“When you have a choice and you don’t make it, that is in itself a choice” (William James)
As I am thinking about this quote from one of the great thinkers of the late 19th century, the word “procrastination” is ringing in my head. Maybe it is because I am a diligent procrastinator. In this case, William James is telling me that failure to decide becomes a decision. He isn’t talking about snap decisions, but rather those to which some consideration is given.
I am faced with choices large and small throughout my day. A few days back I talked about the idea that every choice made opens and closes some doors. Some of the choices I am faced with sit before me for a longer period of time, waiting for me to seize the opportunity to choose.
I once had a boss at work who would get frustrated with our senior management. One in particular was notorious for not making decisions. This manager would send some decisions back for endless research and discussion, and would not make the choice. My boss at the time said that it was as though this manager thought that by not making a decision he was keeping his options open. As I was heading off to do more research and discussion, I would both be laughing and weeping at the idea that this senior manager could allow things to drag on. Many times it happened that the momentum of the status quo would end up making the decision for this senior manager. Either others around us made choices which had the effect of limiting ours, or time just passed sufficiently that the original choice was no longer viable.
Because of the lessons I learned in that job, I resolved myself to be more decisive at work. When faced with a set of choices, I would work more quickly to gather the facts and make the best choice available. But I also know myself well enough to know that my procrastinating nature is never far away. And, that procrastination can stop me from even starting the choosing process.
And so today I find myself considering where in my life – professionally or personally – am I procrastinating? And what choices am I making by default as a result of this procrastination? Where am I falling into the same hole that senior manager lived in? I think it is a good day to look over my “to do” lists and look for the stale items that are being ignored. I may be missing out on some choices by my inaction.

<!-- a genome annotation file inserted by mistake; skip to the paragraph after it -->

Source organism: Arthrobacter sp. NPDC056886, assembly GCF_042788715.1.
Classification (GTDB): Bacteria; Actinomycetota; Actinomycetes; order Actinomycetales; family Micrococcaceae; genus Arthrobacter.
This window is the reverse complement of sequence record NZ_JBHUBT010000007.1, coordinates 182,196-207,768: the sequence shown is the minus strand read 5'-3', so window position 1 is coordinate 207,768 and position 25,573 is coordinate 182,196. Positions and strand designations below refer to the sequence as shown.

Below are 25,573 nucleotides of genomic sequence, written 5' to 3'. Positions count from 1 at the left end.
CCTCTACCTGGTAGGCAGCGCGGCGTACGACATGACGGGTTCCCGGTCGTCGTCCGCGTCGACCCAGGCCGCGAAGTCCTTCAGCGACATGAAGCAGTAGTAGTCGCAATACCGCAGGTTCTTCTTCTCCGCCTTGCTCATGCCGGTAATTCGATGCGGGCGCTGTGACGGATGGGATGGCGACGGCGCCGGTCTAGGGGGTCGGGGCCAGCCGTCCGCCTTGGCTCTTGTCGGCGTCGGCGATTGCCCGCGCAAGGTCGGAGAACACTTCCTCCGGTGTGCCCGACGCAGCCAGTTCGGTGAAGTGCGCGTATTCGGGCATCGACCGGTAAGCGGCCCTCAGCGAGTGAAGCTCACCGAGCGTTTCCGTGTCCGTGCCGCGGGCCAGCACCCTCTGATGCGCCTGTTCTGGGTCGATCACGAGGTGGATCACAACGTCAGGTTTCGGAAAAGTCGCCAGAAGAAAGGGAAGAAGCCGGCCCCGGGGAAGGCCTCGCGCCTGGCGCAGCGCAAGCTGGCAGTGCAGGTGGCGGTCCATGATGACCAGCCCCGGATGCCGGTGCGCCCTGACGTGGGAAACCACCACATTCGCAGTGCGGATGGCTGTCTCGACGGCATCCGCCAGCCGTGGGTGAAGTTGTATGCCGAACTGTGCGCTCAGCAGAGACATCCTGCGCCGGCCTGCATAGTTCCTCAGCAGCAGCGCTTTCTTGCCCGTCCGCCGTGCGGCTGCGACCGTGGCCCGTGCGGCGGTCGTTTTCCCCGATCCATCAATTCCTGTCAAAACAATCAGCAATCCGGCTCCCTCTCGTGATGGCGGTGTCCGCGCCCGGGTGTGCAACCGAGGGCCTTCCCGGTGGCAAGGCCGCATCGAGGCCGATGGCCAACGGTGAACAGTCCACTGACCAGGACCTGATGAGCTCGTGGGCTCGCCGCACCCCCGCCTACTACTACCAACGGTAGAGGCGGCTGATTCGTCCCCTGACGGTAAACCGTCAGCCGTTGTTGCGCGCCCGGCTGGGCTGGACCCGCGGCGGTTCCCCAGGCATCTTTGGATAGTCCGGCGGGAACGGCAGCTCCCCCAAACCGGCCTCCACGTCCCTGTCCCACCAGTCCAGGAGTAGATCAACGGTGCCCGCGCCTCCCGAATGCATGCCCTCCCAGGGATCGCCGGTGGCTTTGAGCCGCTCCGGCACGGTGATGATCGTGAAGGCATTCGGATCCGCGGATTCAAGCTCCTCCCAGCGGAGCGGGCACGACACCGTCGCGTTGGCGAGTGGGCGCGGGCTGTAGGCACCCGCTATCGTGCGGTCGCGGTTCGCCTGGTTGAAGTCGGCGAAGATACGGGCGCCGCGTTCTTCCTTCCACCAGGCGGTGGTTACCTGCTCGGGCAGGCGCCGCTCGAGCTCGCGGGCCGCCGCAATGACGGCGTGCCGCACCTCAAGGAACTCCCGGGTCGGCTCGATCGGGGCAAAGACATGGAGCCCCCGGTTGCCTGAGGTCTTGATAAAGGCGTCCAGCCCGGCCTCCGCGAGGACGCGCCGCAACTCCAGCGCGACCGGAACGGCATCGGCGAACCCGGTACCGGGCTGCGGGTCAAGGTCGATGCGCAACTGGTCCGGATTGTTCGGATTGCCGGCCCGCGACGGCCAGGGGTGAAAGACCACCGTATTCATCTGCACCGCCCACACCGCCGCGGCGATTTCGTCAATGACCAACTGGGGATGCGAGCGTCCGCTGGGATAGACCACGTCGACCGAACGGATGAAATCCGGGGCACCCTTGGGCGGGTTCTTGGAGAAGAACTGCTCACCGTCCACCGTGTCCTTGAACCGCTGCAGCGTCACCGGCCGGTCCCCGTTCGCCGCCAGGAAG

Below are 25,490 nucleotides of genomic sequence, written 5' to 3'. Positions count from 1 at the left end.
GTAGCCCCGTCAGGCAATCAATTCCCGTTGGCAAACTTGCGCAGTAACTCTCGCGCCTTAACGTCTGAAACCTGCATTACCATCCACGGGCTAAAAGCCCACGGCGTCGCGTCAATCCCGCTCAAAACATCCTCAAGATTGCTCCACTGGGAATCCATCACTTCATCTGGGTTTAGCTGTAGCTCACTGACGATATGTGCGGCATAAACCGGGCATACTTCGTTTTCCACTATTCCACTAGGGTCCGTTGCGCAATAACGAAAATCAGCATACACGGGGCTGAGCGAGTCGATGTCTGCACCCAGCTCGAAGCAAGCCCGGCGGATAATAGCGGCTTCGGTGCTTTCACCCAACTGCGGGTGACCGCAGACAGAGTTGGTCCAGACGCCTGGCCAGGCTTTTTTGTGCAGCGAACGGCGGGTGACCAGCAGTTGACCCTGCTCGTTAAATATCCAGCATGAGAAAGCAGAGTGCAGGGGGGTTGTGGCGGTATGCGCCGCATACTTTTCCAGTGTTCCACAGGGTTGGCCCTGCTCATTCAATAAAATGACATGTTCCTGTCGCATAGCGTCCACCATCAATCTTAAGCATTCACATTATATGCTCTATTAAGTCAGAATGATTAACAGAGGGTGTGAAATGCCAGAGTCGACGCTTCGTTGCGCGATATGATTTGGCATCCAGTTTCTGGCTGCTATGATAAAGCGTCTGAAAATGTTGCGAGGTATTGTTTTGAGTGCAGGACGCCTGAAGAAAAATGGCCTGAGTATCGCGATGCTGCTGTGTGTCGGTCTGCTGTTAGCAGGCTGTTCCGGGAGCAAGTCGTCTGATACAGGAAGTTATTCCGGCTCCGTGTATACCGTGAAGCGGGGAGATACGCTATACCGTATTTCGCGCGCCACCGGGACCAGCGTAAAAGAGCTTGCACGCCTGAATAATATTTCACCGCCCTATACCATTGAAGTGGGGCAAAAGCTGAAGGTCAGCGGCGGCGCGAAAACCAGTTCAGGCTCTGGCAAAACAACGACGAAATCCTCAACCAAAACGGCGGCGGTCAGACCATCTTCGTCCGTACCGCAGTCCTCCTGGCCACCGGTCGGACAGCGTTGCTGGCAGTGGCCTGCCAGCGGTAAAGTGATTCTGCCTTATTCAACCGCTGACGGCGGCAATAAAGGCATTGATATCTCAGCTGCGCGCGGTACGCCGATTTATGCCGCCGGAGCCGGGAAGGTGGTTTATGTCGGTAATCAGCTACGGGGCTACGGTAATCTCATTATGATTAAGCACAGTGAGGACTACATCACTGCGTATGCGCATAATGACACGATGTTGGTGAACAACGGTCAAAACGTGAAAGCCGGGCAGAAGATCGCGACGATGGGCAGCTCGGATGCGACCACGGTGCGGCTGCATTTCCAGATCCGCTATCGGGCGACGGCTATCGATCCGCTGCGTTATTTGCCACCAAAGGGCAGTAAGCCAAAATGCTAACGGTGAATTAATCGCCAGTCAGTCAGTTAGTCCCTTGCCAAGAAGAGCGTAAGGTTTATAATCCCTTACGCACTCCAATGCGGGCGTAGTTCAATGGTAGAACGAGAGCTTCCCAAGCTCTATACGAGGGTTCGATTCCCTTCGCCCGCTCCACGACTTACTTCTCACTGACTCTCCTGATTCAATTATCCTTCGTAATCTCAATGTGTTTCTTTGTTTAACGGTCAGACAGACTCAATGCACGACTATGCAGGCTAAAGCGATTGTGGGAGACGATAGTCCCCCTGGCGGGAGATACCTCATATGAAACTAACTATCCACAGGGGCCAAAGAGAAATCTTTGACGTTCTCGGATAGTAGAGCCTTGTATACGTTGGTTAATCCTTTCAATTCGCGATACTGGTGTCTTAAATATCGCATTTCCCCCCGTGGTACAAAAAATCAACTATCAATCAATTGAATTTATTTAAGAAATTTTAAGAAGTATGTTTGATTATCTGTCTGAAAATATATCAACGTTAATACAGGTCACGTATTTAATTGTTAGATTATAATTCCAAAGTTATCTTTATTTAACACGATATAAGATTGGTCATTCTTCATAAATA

Interesting dialogue Bob. If I understand it clearly, your “day job” involves keeping people, projects, and budgets on track. Timelines are established, monitored, and communicated — regularly. I have no doubt you do that exceedingly well. I wonder… if having the “luxury” of procrastination in our personal lives influences our action… or in-action?
thank you for the compliment on my day job. I do well there, but then there are some places at work that even get pushed. Some tasks that are related to decisions are distasteful, and they take a back seat to others that are more fun. That is when professional procrastination creeps in.
On the home front, I think you are right. there does frequently be the illusion of luxury of time. I say illusion because as the clock ticks, some options for a decision can evaporate.
This journey is one of self-learning. I am ok saying that I struggle with things like procrastination.